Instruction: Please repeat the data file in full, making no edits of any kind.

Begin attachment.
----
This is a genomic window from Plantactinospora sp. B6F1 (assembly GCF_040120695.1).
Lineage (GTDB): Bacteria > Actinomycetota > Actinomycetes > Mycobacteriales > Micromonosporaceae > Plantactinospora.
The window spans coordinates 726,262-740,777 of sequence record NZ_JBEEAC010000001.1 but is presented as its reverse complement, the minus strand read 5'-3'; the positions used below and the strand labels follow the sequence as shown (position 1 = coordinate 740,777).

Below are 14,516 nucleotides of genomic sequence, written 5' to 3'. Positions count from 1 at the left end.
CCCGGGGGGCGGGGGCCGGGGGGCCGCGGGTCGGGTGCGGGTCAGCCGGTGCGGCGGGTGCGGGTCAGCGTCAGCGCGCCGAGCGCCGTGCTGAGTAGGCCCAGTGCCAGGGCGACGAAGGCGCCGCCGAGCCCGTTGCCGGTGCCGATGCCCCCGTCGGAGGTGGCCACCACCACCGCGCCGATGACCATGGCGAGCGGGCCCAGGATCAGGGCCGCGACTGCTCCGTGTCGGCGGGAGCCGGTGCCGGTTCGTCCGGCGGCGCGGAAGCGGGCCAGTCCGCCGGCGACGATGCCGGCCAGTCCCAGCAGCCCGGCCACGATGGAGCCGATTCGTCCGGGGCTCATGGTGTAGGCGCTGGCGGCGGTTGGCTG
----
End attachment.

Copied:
This is a genomic window from Plantactinospora sp. B6F1 (assembly GCF_040120695.1).
Lineage (GTDB): Bacteria > Actinomycetota > Actinomycetes > Mycobacteriales > Micromonosporaceae > Plantactinospora.
The window spans coordinates 726,262-740,777 of sequence record NZ_JBEEAC010000001.1 but is presented as its reverse complement, the minus strand read 5'-3'; the positions used below and the strand labels follow the sequence as shown (position 1 = coordinate 740,777).

Below are 14,516 nucleotides of genomic sequence, written 5' to 3'. Positions count from 1 at the left end.
CCCGGGGGGCGGGGGCCGGGGGGCCGCGGGTCGGGTGCGGGTCAGCCGGTGCGGCGGGTGCGGGTCAGCGTCAGCGCGCCGAGCGCCGTGCTGAGTAGGCCCAGTGCCAGGGCGACGAAGGCGCCGCCGAGCCCGTTGCCGGTGCCGATGCCCCCGTCGGAGGTGGCCACCACCACCGCGCCGATGACCATGGCGAGCGGGCCCAGGATCAGGGCCGCGACTGCTCCGTGTCGGCGGGAGCCGGTGCCGGTTCGTCCGGCGGCGCGGAAGCGGGCCAGTCCGCCGGCGACGATGCCGGCCAGTCCCAGCAGCCCGGCCACGATGGAGCCGATTCGTCCGGGGCTCATGGTGTAGGCGCTGGCGGCGGTTGGCTG